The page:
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I'm puzzled about properties of the Ornstein-Uhlenbeck process, given by the Itō integral $$ X_t = x e^{-\lambda t} + \sigma \int_0^t e^{-\lambda(t-s)} d W_s \,. $$

  1. I compute that $\{X_t\}$ is not a martingale process: $$ E[X_{t'} | \mathcal{F}_t] = X_t e^{-\lambda {t'}} \neq X_t , \qquad 0 \leq t < t'. $$ by splitting the integral at $s=t$; $\mathcal{F}_t$ is the history of the Wiener process $\{W_t\}$ up to time t.

  2. On the other hand, the process is a time-homogeneous Itō diffusion as it is of the form $d X_t = -\lambda X_t\,d t + \sigma \, dW_t$. And as such it fulfills the Markov property.

I had expected that any Markov process is also a martingale, but not vice versa. This is also expressed in Martingale that is not a Markov process

So where I am wrong? Perhaps the OU process is actually a martingale and my mistake is in the computation of the conditional expectation?

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  • $\begingroup$ Are you sure that it is not $\frac{dX_t}{X_t}=-\lambda dt+\sigma dW_t$? If it is, then you may want to change measure, such that $dW_t=\phi(t)dt+dW^*_t$. Under some technicalities, you can apply Girsanov theorem, and $W^*_t$ is a Wiener process. Then, you can reconduce the $X$-dynamic under the new measure, posing that the drift is null, in order to find $\phi(t)$. $\endgroup$ – 7raiden7 Mar 28 '14 at 9:57
  • $\begingroup$ No, the given form is correct. A physical interpretation of the process is Brownian motion with a harmonic restoring force. $\endgroup$ – Erwin411 Mar 28 '14 at 10:00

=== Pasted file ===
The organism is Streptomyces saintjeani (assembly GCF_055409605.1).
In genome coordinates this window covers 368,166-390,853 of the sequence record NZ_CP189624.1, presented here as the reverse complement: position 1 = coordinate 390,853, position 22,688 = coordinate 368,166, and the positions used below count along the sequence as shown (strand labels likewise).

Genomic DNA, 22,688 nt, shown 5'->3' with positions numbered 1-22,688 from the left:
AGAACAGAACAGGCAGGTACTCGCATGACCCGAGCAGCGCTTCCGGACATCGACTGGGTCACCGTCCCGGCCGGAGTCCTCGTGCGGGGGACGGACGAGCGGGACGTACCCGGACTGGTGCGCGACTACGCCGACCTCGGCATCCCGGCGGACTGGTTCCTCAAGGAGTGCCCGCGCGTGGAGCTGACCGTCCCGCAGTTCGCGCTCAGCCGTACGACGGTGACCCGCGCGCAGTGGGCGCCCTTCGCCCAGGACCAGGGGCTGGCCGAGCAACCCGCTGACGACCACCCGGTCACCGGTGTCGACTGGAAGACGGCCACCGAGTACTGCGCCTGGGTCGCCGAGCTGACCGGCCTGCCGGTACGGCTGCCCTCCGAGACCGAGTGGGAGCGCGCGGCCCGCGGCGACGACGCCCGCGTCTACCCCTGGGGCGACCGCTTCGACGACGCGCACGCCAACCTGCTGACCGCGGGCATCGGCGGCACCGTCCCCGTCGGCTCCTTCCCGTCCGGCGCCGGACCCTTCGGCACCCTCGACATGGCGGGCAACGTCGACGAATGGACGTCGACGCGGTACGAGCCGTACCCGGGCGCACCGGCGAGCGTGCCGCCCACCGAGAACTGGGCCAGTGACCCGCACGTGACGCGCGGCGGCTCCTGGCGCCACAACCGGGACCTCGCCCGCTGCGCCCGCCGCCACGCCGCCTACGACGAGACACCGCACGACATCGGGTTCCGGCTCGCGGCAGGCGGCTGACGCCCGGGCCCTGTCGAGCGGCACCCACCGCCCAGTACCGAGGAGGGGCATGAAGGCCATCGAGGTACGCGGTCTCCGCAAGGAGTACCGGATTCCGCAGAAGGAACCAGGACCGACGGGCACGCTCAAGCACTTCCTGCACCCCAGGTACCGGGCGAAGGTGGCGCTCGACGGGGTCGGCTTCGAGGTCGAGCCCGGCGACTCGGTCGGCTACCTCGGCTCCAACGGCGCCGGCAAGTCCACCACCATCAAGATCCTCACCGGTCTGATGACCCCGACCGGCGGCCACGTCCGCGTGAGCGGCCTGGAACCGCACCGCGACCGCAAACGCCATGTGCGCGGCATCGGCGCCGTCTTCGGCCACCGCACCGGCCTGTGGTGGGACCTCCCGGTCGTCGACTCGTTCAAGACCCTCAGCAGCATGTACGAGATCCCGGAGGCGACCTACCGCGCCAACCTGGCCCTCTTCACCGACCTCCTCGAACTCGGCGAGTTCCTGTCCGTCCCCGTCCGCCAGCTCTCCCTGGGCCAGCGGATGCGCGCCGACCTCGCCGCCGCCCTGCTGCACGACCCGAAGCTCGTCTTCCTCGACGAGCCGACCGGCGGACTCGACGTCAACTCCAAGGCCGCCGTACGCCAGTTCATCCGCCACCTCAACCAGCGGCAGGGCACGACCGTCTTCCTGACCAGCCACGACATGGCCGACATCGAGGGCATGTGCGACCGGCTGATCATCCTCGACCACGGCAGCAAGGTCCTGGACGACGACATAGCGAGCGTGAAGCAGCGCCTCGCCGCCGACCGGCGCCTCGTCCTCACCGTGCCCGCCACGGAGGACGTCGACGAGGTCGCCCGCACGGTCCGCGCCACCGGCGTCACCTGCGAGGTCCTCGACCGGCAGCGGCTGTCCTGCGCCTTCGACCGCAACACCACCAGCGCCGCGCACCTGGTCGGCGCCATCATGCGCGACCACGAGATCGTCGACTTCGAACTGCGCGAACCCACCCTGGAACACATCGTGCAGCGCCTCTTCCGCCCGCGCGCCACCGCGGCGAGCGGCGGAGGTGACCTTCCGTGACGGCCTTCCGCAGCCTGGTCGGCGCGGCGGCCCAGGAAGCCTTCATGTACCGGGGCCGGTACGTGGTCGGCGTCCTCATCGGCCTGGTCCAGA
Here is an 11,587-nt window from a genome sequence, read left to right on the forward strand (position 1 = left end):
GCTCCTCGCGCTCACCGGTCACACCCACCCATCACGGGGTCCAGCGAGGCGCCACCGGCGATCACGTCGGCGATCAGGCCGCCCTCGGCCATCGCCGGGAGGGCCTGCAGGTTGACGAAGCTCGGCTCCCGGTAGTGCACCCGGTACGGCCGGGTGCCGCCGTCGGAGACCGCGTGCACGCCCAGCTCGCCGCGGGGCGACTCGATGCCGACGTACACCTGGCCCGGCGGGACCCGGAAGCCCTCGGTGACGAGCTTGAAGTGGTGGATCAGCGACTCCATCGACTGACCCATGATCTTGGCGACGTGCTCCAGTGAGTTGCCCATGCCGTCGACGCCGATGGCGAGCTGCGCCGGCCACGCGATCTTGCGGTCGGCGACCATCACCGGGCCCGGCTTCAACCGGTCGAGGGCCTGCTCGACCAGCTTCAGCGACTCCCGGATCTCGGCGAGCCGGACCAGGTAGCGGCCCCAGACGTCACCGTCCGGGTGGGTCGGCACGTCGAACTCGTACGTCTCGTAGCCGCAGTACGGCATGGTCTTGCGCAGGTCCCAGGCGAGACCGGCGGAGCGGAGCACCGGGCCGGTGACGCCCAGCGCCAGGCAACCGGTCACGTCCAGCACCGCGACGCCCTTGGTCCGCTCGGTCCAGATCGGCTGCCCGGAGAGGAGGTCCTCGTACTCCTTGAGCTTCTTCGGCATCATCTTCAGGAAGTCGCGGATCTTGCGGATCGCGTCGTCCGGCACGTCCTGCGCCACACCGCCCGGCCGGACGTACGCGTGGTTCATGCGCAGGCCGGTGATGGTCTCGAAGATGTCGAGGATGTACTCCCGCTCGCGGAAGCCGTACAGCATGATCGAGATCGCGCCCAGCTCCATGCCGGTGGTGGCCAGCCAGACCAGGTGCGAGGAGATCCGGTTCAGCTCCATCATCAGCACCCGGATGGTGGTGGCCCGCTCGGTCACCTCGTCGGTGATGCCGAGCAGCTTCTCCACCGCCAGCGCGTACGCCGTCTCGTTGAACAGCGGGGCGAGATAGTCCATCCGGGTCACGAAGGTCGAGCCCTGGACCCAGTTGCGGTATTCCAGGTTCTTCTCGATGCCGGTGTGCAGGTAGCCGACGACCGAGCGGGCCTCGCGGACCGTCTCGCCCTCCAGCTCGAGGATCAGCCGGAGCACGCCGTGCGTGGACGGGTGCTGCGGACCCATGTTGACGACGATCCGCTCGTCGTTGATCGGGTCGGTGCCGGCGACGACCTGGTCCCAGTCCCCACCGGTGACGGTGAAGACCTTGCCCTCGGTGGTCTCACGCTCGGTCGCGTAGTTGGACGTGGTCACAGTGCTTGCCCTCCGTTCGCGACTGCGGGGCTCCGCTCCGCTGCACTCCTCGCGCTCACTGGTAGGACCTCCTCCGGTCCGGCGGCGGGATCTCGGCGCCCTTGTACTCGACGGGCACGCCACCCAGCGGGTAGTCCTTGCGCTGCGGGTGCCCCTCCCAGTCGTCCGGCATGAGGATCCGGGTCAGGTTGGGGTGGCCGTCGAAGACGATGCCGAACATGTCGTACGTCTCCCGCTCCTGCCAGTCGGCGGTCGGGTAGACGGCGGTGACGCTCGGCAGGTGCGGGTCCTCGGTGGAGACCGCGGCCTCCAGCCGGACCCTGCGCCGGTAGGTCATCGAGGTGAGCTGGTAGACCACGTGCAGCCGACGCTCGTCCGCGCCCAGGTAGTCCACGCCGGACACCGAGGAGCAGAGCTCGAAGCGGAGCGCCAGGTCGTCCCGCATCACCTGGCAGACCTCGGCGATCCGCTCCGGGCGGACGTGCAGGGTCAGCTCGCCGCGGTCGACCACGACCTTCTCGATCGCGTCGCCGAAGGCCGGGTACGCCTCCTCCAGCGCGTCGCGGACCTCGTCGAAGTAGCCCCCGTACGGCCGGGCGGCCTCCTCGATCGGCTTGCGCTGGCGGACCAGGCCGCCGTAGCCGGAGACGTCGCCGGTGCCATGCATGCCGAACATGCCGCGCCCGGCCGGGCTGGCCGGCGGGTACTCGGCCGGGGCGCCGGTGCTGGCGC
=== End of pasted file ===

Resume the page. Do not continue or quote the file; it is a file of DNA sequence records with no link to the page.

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You are right; the Ornstein-Uhlenbeck process is a Markov process but not a martingale. It is simply not correct that any Markov process is a martingale (and vica versa).

An easier counterexample is the following: Let $(B_t)_{t \geq 0}$ a Brownian motion and $$X_t := B_t +a \cdot t, \qquad t \geq 0$$ for some $a \in \mathbb{R}$, $a \neq 0$. Then $(X_t)_{t \geq 0}$ is not a martingale since, as $(B_t)_{t \geq 0}$ is a martingale,

$$\mathbb{E}(X_t \mid \mathcal{F}_s) = B_s +a \cdot t \neq X_s.$$

On the other hand,

$$\begin{align*} \mathbb{E}(f(X_t) \mid \mathcal{F}_s) &= \mathbb{E}(f(B_t-B_s+B_s+at) \mid \mathcal{F}_s) \\ &= \mathbb{E}(f(B_{t-s}+y+at)) \big|_{y=B_s} \\ &= \mathbb{E}(f(B_{t-s}+y+a(t-s)))) \big|_{y=X_s}, \end{align*}$$

and this shows that $(X_t)_{t \geq 0}$ is a Markov process.

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  • $\begingroup$ Thanks a lot for the clarification and for the detailed counterexample. $\endgroup$ – Erwin411 Mar 28 '14 at 15:24

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